The molecular basis of valve abnormalities in both the oim/oim mice, with a mutation of Col1a2, and in Postn null mice is likely related to collagen fiber dysregulation [39], but the pathogenic sequelae are distinct. Interestingly, the oim/oim aortic valves exhibit distal thickening, while the Postn null aortic valves are thickened in the leaflet midregion, suggestive of localized effects on valve remodeling in response to collagen dysregulation. Significantly expression of the valve progenitor marker Twist1 and its downstream target gene Col2a1 is increased specifically in the oim/oim mice and also occurs in human pediatric and adult valve disease associated with increased cell proliferation [7, 37]. However, the cellular origins and functions of the Twist1-expressing cells in human diseased valves or mouse models are not known. In contrast, Twist1 expression is not increased in Postn null mice that exhibit increased cell proliferation with aortic valve leaflet thickening localized to the mid region. Postn null mice exhibit ECM abnormalities that are not as severe as those observed in the oim/oim mice and no calcification or osteogenic gene induction is apparent in either model [20]. Previous reports have provided conflicting evidence for valve calcification in the Postn null animals, and additional insults, such as loss of ApoE or exposure to high fat diet, may be required to induce a calcific response [20, 22, 23]. Although both oim/oim and Postn null mice have valve pathogenesis resulting from collagen dysregulation, the valve leaflet phenotype and molecular indicators of disease are distinct in these models. However, neither model exhibits calcification, demonstrating that the ECM abnormalities alone are not sufficient to induce a calcific response.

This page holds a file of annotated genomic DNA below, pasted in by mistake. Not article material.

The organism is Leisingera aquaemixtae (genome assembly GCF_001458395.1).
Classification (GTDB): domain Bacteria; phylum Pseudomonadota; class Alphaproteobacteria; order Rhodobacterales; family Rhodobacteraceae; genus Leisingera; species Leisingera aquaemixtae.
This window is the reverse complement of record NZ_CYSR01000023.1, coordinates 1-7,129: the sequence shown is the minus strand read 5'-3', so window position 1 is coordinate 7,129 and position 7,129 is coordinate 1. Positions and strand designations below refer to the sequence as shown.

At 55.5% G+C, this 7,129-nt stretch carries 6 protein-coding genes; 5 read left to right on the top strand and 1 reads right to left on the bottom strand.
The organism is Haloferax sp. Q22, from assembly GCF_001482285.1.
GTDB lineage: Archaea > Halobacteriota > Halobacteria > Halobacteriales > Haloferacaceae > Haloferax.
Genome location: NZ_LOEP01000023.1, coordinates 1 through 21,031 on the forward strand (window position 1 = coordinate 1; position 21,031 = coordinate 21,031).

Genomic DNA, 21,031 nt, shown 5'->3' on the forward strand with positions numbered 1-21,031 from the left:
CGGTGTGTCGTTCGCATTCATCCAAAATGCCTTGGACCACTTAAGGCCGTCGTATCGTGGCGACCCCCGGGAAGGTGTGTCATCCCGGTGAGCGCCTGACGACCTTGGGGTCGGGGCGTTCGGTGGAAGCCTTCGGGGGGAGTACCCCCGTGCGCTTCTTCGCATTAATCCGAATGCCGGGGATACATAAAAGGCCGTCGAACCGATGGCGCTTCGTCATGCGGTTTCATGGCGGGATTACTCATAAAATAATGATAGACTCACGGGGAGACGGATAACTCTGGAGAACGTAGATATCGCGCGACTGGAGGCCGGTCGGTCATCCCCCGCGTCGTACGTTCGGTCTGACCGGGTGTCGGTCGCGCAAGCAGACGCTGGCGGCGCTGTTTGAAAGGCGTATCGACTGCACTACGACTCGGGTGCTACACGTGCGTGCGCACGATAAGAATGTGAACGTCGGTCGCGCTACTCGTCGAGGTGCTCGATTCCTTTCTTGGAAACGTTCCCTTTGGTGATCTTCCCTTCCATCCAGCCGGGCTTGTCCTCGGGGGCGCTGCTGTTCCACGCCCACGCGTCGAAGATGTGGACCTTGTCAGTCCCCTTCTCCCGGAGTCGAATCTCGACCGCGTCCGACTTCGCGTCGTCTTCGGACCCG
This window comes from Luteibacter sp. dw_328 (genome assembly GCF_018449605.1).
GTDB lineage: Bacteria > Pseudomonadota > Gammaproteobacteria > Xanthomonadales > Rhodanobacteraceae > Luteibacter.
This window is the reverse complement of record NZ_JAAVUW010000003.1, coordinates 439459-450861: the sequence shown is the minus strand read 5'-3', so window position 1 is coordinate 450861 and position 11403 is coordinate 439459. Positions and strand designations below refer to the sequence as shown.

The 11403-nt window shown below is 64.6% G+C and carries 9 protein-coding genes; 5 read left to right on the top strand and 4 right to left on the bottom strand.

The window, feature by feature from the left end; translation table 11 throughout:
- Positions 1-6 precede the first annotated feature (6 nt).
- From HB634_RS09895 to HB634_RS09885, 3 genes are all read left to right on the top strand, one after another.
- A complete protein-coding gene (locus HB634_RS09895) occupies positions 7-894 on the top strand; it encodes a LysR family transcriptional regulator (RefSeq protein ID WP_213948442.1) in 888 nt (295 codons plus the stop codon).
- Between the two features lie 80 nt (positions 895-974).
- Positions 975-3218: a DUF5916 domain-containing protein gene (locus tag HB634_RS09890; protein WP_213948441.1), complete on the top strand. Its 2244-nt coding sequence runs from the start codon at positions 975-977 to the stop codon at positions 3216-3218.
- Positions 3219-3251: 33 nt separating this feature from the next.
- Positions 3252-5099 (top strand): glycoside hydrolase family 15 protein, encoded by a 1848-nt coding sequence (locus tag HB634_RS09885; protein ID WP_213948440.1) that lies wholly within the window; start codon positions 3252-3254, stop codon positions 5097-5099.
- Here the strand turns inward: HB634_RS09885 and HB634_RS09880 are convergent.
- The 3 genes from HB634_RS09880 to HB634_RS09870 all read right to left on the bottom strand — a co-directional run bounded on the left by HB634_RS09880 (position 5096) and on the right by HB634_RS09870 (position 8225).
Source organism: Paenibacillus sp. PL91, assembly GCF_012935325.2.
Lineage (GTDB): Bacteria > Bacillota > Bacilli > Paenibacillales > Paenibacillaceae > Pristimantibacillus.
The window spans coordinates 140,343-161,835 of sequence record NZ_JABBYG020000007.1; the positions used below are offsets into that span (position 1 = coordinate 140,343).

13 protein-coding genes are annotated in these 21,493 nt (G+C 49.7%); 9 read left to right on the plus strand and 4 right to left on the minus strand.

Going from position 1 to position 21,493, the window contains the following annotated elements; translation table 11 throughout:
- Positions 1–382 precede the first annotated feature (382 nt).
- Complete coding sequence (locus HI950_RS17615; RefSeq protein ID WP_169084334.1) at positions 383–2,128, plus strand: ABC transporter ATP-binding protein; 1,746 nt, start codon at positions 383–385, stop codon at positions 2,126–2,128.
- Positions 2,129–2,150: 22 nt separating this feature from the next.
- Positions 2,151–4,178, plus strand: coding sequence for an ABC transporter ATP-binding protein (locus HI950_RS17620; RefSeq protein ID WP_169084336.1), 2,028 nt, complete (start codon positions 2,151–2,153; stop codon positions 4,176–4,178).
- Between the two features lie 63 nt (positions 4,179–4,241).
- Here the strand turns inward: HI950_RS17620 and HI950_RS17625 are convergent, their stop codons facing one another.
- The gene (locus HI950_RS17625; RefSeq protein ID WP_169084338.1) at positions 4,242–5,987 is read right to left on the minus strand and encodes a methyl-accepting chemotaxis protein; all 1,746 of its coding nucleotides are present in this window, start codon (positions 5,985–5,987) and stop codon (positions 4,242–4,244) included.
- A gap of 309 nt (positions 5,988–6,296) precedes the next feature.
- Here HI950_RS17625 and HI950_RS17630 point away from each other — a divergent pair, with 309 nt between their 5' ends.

Human myxomatous valve disease is characterized by increased VIC proliferation, leaflet thickening, increased proteoglycan expression, and ECM remodeling [42]. These are features of the oim/oim mouse model that were not observed in the Postn or Klotho null mice. Myofibroblast activation indicative of induction of smooth muscle markers also is a feature of human myxomatous valve disease [42]. However, little myofibroblast activation was detected in the oim/oim mice, suggesting that this may not be a critical feature of myxomatous disease. However, SMA expression was not evaluated in stages prior to the development of valve ECM abnormalities and thus could be an early indicator of valve pathogenesis, although this remains to be demonstrated. In humans with OI, the aortic valve is most commonly affected, with minimal mitral valve involvement [5]. Similarly mitral valve morphology and ECM composition are relatively normal in oim/oim mice relative to leaflet thickening and ECM dysregulation observed in aortic valves. However, unlike human OI patients, aortic valve regurgitation was not observed in the oim/oim mice that have obvious aortic valve pathology. Increased proteoglycan expression in oim/oim mice is associated with increased Sox9, Hapln1 and Asporin expression supporting induction of chondrogenic, but not osteogenic, pathways with myxomatous disease. It is not clear how dysregulation of fibrillar collagen leads to myxomatous valve disease, but the further examination of oim/oim mice should be a valuable tool in the definition of aortic valve pathogenic mechanisms.